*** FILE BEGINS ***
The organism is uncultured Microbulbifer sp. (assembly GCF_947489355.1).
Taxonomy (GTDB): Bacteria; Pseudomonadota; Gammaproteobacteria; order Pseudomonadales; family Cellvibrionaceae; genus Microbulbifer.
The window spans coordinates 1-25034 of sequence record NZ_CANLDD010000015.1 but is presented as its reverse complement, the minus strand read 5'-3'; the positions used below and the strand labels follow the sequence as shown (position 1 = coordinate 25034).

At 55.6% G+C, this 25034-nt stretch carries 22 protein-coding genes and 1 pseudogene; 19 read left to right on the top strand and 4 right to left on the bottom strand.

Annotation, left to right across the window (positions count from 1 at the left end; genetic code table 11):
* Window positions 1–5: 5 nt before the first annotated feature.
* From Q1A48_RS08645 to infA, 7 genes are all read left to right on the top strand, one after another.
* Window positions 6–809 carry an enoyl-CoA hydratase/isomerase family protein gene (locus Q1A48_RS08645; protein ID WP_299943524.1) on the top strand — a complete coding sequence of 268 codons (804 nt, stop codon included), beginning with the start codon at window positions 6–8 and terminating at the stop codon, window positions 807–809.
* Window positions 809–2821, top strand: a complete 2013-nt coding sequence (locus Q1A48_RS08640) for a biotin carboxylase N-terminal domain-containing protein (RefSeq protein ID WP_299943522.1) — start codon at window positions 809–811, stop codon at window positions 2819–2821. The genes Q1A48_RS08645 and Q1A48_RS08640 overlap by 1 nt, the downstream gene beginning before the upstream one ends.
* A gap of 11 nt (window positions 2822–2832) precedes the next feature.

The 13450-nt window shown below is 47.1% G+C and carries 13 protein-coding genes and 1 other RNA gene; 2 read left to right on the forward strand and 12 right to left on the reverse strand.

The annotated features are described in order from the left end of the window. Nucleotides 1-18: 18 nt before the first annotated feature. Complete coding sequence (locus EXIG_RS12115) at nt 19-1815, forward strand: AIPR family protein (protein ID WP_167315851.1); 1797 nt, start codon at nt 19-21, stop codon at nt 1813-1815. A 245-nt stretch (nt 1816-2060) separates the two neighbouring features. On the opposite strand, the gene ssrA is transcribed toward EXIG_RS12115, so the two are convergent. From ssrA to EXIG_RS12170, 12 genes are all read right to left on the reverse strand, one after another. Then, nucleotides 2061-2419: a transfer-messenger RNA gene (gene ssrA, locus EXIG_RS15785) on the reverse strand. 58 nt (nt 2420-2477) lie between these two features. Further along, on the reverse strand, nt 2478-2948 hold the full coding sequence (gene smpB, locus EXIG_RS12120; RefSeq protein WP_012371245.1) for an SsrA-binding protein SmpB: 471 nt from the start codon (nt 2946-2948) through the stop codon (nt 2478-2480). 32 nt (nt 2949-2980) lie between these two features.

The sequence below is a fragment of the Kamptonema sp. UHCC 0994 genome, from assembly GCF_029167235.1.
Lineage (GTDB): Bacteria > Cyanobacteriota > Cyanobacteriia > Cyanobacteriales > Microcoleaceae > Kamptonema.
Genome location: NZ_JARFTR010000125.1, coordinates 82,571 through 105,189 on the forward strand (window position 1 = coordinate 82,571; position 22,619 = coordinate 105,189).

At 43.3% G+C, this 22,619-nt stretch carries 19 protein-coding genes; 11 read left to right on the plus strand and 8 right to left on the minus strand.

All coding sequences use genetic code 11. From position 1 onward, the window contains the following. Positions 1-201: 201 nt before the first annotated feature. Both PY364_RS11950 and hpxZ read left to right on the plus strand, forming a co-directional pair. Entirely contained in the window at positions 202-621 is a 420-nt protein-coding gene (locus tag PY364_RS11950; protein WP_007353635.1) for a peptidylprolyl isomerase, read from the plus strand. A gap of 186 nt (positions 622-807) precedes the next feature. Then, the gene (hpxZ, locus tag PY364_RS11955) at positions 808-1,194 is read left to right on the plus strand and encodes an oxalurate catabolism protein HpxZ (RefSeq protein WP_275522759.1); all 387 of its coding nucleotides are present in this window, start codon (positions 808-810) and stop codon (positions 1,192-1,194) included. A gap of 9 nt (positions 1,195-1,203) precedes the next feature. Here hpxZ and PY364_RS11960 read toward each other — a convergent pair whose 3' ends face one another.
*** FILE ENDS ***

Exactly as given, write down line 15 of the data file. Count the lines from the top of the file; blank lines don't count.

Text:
Genome location: NZ_JARFTR010000125.1, coordinates 82,571 through 105,189 on the forward strand (window position 1 = coordinate 82,571; position 22,619 = coordinate 105,189).